Women in Asia face a range of challenges from poor access to education, gender based violence and ingrained discrimination which limits their political and economic opportunities.
Nevertheless, women make up half of the population in Asia. United Nation estimates that the Asia Pacific Economy would earn around $89 Billion annually if women were able to achieve full-economic potential.
Fortunately, Millennial Women or better known as Generation Y are creating rapid shifts. This generation is known as being made up of individuals between the ages of 13 to 33, born roughly between 1982 and 1994. When it comes to their careers and workplace – the majority are known for being highly ambitious, educated, optimistic, dedicated and thriving for well-rounded lifestyles.
With Global breakdown of old systems – Wall Street Collapsing, Arab Springs and women college graduates outnumbering men – the world is changing. It’s important that millennial women’s voices, values and visions align.
Thus, the week of International Women’s Day, I’d host a session that brought together a unique panel of millennial women who have established thriving careers for themselves in the midst of Bangalore’s male-dominated Startup ecosystem.
It would be the first time that BHive Workspace (my placement for the 2015 IDEX Accelerator Fellowship) would have so many women at one of our weekly startup events. Our events often attract male entrepreneurs.
This moderated unconference explored the place of young female professionals in Bangalore’s rising start-up scene. What it took to build their professional identities in the startup bubble, why their personal and professional choices differ from women of previous generations and how innovative entrepreneurship could change the place and role of women in a patriarchal world.
The session exposed me to the breadth of possibility for young women in the start up sector. Their careers ranged from running their own companies, to facilitating global relationships, legal or recruitment support for entrepreneurs running startups. Though they all explored different angles of the startup ecosystem, at the core the women shared a desire to push the status quo and pave a new way professionally for themselves and others.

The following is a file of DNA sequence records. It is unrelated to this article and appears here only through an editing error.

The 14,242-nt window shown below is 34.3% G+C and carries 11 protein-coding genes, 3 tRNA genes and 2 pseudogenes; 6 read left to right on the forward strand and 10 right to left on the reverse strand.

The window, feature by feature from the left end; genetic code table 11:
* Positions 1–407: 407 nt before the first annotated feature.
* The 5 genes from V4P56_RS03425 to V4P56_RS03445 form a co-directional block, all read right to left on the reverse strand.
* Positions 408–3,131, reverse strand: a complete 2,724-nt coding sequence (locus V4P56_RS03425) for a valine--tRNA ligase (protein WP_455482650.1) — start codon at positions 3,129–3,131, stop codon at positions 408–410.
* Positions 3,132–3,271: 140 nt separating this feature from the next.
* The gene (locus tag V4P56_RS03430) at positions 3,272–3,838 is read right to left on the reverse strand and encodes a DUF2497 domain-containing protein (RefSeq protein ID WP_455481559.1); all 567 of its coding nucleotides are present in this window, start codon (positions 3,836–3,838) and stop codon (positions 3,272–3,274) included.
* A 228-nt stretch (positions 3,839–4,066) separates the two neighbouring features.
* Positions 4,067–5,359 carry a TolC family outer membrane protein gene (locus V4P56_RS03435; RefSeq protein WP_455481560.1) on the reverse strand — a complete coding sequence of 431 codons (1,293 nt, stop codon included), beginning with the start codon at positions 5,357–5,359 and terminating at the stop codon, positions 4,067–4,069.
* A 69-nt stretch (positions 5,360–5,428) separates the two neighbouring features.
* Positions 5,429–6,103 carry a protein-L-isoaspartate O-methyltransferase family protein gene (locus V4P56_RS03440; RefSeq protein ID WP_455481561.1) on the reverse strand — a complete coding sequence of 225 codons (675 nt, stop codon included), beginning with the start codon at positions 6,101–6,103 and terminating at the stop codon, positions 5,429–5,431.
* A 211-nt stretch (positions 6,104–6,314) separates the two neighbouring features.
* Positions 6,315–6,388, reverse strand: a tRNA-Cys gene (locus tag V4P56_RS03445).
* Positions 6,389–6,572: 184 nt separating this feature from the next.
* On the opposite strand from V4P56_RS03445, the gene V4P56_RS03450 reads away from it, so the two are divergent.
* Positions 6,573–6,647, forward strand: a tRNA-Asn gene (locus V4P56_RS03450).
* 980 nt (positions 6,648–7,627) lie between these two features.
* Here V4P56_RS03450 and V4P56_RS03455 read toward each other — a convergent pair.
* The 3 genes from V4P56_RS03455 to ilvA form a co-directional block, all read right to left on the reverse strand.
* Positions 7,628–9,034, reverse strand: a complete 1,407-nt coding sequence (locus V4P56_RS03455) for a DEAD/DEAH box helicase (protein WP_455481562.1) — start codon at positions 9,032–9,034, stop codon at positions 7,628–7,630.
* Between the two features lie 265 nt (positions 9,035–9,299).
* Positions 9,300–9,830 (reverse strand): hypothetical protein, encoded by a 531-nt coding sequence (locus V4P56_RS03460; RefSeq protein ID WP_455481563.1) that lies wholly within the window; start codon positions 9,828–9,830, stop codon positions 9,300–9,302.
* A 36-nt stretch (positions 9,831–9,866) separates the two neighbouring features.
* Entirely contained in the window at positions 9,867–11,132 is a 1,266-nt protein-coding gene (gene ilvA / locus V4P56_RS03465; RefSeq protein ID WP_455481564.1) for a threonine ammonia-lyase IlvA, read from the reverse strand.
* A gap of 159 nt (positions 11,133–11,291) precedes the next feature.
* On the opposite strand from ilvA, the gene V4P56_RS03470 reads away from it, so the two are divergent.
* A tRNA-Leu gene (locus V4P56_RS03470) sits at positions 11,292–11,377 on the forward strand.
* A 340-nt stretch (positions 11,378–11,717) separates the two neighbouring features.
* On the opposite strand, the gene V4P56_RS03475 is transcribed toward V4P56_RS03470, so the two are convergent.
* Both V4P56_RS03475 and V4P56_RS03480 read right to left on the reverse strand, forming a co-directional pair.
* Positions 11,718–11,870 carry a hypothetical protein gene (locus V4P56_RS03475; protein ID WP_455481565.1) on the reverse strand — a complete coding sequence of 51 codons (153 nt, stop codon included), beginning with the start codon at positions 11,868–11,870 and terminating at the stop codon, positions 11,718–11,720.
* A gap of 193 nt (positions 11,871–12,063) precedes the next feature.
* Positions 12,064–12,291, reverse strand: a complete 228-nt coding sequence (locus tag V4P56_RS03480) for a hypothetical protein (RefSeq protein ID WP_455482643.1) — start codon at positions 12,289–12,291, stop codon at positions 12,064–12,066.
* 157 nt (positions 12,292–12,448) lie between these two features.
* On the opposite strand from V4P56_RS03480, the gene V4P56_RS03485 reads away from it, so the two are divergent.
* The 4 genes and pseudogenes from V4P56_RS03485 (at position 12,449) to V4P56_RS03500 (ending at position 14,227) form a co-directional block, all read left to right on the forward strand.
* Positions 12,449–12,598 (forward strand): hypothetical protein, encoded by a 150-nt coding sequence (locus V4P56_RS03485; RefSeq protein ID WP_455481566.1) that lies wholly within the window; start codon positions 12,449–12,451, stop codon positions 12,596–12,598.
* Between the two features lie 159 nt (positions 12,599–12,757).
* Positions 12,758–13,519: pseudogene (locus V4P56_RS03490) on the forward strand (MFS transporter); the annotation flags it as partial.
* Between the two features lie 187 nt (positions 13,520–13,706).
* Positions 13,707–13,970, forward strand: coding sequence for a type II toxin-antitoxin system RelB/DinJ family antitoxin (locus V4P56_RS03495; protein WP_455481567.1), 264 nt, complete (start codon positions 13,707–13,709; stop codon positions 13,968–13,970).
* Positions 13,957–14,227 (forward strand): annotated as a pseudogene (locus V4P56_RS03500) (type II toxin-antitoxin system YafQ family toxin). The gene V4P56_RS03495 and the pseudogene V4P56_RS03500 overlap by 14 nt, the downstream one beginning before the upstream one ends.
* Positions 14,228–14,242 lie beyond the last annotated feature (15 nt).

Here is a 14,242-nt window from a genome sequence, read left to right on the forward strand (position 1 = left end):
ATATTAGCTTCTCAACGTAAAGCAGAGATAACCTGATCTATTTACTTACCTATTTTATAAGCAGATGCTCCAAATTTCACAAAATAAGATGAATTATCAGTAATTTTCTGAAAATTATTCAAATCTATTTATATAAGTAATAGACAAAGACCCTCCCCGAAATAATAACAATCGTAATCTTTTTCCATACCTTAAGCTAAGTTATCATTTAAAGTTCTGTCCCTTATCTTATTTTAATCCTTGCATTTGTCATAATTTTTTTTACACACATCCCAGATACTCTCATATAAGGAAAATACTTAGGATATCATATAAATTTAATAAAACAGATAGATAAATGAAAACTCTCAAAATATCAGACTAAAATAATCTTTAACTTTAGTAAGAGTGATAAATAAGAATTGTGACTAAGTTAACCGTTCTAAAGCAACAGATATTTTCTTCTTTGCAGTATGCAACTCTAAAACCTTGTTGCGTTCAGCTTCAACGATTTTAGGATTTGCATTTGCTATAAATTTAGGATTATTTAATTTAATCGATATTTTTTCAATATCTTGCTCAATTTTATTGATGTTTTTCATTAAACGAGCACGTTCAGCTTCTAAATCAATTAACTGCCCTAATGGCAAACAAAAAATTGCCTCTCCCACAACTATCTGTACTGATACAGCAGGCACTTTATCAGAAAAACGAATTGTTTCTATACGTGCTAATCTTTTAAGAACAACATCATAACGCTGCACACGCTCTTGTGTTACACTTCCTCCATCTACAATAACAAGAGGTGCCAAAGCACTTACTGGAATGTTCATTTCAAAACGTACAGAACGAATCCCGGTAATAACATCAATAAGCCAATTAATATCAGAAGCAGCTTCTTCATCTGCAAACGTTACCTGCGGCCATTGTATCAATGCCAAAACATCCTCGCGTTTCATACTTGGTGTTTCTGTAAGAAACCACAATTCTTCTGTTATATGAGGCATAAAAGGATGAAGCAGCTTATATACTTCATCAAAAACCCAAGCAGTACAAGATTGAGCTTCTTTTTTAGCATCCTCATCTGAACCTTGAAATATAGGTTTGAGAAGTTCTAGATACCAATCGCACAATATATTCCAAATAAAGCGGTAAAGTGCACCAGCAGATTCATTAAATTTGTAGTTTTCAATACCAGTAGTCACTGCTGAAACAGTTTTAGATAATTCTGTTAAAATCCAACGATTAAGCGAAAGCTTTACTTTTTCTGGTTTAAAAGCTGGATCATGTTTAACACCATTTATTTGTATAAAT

Paridhi Singh digital marketing specialist of startup ‘Cialfo Pte. Ltd’ – a web app that helps students get resources to get into their dream college (including the IVY league) – introduced herself to the audience with a poem. During the day she’s sitting at her laptop at BHive’s workspace in Koramangala analyzing customer behaviour online and strategizing how to optimize the search engine. But that night I’d learn that her parents had always wanted her to study medicine. At one point she was even a research fellow at Harvard studying genetics.
Ankita Sharma of Swissnex Entrepreneurship & Innovation explores entrepreneurial partnerships between Switzerland and India. And though her work entails global partnerships, she was a rooted and humble soul. When asked what she felt was most important for the future of women entrepreneurs in India, she’d respond; “Freedom”. She’d share passionately of walking home one night by herself whistling just to feel free. She’d talk about the importance of taking risks and accepting ones right to be independent.
Manojna Yeluri Founder of Artistik License runs a legal practice dedicated to artists and creative entrepreneurs in India. She has taken her legal career and has decided to support individuals who have taken an alternative path in life. One that does not cater to the humdrum 9 to 5, but is one of the riskier paths that one can take. The path of artistic pursuit as a means for sustenance. She spoke of her growing client base that includes playwrights and musicians. She’d share with enthusiasm that many young professionals are turning to the arts.
And Finally there was Kinjal Soali of Multi Recruit. She is a senior Business Development Executive that recruits and hires for start-ups. Finding individuals with talent and skills, who could join a team of aspiring entrepreneurs, is her line of work. Today she’s in a senior position at Multi Recruit. However, Kinjal chose to share a more candid glimpse into the development of her career. She shared openly with the audience of her experience working in marketing. Once being questioned by a customer whether a woman could really sell.
The stories leaving one to wonder; would the position of women in Asia ever change? After hearing these young, talented and inspiring individuals speak, I was left to feel that surely a new wave of opportunity awaits women in Asia of the millennial generation.